Extracts from the Apr 2003 Journal

Proportionate response (editorial)

The phrase proportionality of response, which is much bandied about these days, connotes that if one party to a conflict uses a certain class of weapons, the other ought not to raise the ante by retaliating with more advanced – and therefore more devastating – armaments. [more...]

Mock-profound punditry

Late on Friday evenings Arts Review follows BBC Two’s Newsnight – the latter programme being about politics, and the former about culture. Frequently this demarcation guideline is followed more in the breach than in the observance – which seems unavoidable, since the Israel-baiting academic Tom Paulin is a regular contributor (as is the Afro-American playright Bonnie Greer). [more...]

Hitler’s willing victim

An Austrian Government commission of independent historians which has examined the country’s wartime role - the first such investigation since 1945 - confirmed that between 1938 and 1945 the Austrian people commonly plundered Jewish property, motivated by antisemitism, social factors and greed. It also denounced Austria’s lack of generosity to Jewish victims and concluded that restitution had been made grudgingly. The commission’s work took four years to complete and involved 160 historians and other experts on the Nazi persecution of the country’s Jewish population and the expropriation of its property. [more...]

Noses – from the toffee to the hook variety

Recently the late Virginia Woolf has had more attention paid to the dimensions of her nose than any other woman since Queen Cleopatra, consort of Caesar and Mark Anthony. (‘Had Cleopatra’s nose been shorter’, the French philosopher Blaise Pascal wrote in his Pensées, ‘the whole face of the earth would have changed.’) [more...]

Central Office for Holocaust Claims

Austrian Fund deadline

Applicants to the Austrian General Settlement Fund are reminded that the deadline for filing claims is 28 May 2003. The fund will pay compensation in respect of properties and other assets owned in Austria before the Second World War. Claims for loss of education for Austrian survivors can also be submitted through the programme. [more...]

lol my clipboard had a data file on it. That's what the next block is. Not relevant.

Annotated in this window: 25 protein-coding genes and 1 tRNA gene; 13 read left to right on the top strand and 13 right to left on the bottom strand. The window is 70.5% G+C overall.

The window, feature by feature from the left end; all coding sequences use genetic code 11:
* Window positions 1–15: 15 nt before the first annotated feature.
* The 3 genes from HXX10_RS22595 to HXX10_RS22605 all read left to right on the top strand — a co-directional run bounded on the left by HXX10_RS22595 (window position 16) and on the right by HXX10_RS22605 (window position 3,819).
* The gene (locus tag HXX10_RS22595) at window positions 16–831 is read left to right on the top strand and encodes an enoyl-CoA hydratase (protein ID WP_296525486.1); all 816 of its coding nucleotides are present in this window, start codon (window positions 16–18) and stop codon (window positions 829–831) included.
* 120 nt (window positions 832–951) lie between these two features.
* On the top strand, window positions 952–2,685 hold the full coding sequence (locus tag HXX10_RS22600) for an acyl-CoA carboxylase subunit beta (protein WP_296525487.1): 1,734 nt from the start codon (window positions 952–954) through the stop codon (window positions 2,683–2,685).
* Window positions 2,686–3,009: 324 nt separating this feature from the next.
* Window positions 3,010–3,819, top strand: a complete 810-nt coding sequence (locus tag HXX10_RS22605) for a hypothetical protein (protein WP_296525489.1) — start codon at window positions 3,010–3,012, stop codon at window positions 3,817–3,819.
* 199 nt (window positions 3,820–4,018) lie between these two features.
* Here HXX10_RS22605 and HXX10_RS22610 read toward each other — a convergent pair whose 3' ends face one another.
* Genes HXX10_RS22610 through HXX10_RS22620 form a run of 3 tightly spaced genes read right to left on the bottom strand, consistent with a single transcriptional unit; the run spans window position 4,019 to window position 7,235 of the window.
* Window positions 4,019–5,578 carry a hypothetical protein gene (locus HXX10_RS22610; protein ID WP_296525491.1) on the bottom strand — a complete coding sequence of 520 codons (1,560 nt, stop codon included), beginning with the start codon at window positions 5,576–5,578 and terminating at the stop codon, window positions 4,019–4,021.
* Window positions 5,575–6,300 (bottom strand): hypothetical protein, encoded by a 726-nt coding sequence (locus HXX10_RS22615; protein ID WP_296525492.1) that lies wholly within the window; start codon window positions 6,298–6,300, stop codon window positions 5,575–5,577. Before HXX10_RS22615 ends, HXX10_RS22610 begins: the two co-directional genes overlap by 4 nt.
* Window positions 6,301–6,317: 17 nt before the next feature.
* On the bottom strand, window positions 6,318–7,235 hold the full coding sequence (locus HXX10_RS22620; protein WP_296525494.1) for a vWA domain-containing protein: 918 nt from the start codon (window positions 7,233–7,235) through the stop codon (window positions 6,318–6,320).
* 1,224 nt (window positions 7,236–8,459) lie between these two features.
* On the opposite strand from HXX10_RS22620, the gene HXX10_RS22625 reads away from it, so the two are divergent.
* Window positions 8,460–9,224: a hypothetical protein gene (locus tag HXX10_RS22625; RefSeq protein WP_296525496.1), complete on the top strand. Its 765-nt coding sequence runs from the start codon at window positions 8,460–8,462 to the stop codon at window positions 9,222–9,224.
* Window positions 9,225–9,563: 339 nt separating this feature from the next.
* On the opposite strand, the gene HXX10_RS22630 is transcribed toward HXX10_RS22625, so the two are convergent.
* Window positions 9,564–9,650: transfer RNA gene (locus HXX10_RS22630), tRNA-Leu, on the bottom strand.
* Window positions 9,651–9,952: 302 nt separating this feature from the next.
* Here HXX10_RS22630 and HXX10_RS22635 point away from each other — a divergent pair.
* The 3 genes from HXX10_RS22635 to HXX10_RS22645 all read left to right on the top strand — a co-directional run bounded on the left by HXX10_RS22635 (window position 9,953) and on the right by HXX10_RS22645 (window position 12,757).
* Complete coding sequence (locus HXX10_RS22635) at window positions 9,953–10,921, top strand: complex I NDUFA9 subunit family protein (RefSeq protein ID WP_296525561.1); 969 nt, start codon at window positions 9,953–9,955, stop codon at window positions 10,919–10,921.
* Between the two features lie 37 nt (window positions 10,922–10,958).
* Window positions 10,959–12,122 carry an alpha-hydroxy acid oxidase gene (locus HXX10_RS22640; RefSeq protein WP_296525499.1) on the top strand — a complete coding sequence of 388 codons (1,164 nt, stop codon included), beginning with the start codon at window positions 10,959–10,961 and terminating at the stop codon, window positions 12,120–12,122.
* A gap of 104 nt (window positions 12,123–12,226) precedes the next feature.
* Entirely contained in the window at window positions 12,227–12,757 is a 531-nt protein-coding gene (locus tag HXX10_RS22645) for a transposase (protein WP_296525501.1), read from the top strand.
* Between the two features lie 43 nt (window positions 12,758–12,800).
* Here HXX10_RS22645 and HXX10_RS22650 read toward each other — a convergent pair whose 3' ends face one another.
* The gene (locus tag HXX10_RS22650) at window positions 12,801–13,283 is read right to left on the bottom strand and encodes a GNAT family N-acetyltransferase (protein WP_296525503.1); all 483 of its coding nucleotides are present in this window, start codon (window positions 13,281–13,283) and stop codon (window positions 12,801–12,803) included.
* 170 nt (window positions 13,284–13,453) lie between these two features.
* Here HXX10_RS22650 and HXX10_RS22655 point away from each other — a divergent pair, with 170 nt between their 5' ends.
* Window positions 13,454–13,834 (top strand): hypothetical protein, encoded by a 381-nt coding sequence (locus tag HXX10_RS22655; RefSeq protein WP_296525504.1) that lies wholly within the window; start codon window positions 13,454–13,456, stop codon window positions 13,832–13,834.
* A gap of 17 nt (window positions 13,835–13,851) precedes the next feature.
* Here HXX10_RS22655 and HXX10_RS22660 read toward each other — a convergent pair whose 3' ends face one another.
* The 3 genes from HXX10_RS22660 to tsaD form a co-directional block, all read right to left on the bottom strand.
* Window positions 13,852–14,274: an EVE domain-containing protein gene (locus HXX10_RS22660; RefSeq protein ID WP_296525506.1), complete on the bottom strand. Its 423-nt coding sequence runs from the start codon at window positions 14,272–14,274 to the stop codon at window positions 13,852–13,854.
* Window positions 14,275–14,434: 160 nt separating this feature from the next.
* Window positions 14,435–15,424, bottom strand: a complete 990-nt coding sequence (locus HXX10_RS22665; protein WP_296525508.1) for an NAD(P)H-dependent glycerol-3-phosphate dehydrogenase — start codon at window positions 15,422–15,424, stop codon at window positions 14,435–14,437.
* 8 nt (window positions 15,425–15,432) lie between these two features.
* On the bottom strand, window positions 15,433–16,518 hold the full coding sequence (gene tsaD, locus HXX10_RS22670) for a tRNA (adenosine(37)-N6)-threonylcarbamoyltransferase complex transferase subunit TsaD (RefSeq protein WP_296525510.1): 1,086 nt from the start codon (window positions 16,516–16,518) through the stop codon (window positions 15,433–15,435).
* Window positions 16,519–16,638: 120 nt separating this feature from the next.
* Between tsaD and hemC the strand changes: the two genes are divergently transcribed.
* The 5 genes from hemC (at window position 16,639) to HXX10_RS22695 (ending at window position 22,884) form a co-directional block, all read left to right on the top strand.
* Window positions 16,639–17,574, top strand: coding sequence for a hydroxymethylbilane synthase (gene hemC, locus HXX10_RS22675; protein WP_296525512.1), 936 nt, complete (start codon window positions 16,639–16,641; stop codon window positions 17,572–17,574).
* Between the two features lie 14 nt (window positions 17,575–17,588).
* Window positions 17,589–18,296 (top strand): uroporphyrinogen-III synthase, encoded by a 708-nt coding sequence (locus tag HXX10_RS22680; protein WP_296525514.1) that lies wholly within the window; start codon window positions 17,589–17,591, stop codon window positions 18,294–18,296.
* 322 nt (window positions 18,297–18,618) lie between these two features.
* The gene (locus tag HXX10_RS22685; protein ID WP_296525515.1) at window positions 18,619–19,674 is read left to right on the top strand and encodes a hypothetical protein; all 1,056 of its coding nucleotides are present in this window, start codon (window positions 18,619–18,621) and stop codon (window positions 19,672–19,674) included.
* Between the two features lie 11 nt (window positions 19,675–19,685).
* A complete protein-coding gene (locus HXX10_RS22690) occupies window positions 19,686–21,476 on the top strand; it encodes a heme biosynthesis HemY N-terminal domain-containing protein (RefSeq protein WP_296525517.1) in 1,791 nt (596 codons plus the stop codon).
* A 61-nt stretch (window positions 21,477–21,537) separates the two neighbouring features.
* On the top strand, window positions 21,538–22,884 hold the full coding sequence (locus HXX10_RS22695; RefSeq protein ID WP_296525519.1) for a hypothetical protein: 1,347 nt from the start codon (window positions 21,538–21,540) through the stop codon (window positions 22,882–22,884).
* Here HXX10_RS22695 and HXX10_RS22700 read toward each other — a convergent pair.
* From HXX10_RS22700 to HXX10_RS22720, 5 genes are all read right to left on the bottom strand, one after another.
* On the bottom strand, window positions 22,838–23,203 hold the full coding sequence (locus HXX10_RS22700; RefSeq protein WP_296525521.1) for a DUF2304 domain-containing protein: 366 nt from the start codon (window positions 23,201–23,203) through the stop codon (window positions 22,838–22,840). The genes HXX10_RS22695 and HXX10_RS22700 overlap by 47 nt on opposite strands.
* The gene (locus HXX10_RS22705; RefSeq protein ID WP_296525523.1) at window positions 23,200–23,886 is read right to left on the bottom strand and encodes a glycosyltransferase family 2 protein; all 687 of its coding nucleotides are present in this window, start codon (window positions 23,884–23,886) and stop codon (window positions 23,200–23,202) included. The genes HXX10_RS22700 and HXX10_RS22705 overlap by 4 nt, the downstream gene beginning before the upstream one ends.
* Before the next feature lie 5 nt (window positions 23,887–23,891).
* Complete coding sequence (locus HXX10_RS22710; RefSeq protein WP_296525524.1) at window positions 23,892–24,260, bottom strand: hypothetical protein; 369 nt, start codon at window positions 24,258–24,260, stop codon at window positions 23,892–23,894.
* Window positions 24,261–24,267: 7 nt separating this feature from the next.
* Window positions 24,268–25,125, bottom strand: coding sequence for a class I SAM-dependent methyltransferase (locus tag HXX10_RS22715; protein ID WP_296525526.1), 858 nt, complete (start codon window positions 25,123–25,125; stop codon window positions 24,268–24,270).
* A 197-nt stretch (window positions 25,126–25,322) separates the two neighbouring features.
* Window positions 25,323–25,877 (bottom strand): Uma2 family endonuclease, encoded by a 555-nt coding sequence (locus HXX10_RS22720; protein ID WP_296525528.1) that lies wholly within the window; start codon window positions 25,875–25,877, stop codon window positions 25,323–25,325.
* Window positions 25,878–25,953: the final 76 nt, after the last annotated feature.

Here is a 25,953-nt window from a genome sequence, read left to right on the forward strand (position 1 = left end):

Art Notes

In the late 1920s Max Beckman (Tate Modern until 5 May 2003) was regarded as the most important figurative German artist of his generation. He did not flinch from offering compelling and disturbing insights into the human mind during the horrors of the First World War. By 1933, captivated by the modernism of Picasso, Matisse and Braque, he fell foul of the Nazis, who branded him a ‘degenerate’ and dismissed him from his teaching job at the Frankfurt School of Art. In 1937 he heard a broadcast of Hitler’s speech to the House of German Art in Munich, and the following day he left for Holland, where he spent the next ten years working on a series of triptychs that became his life’s work. [more...]

Out-of-focus masterpiece

THE PIANIST
Directed by Roman Polanski
On limited release [more...]

Unsettling scores

LIVES, WIVES AND LOVES OF THE GREAT COMPOSERS
Maryon Boyars Publishers [more...]

Obituary - Helmut Rothenberg

A founder member of the AJR, Helmut Rothenberg believed strongly in making way for new people to come forward and play their part. [more...]

Obituary - Felix Huttrer

Vienna-born Felix Huttrer, who has died aged 77, made a success of his life after beginnings shadowed by tragedy. Losing his father when he was eight, he attended the prestigious Chajes Gymnasium; in the Anschluss year of 1938, burning synagogues put an end to his preparations for barmitzvah. [more...]

Legacy of the Jews of Leipzig - Part 2

The development of Leipzig into a great city owed much to the achievements of the city’s Jews. Jewish entrepreneurs erected imposing, modern commercial buildings, often on the sites of the small shops where they had begun their business careers. [more...]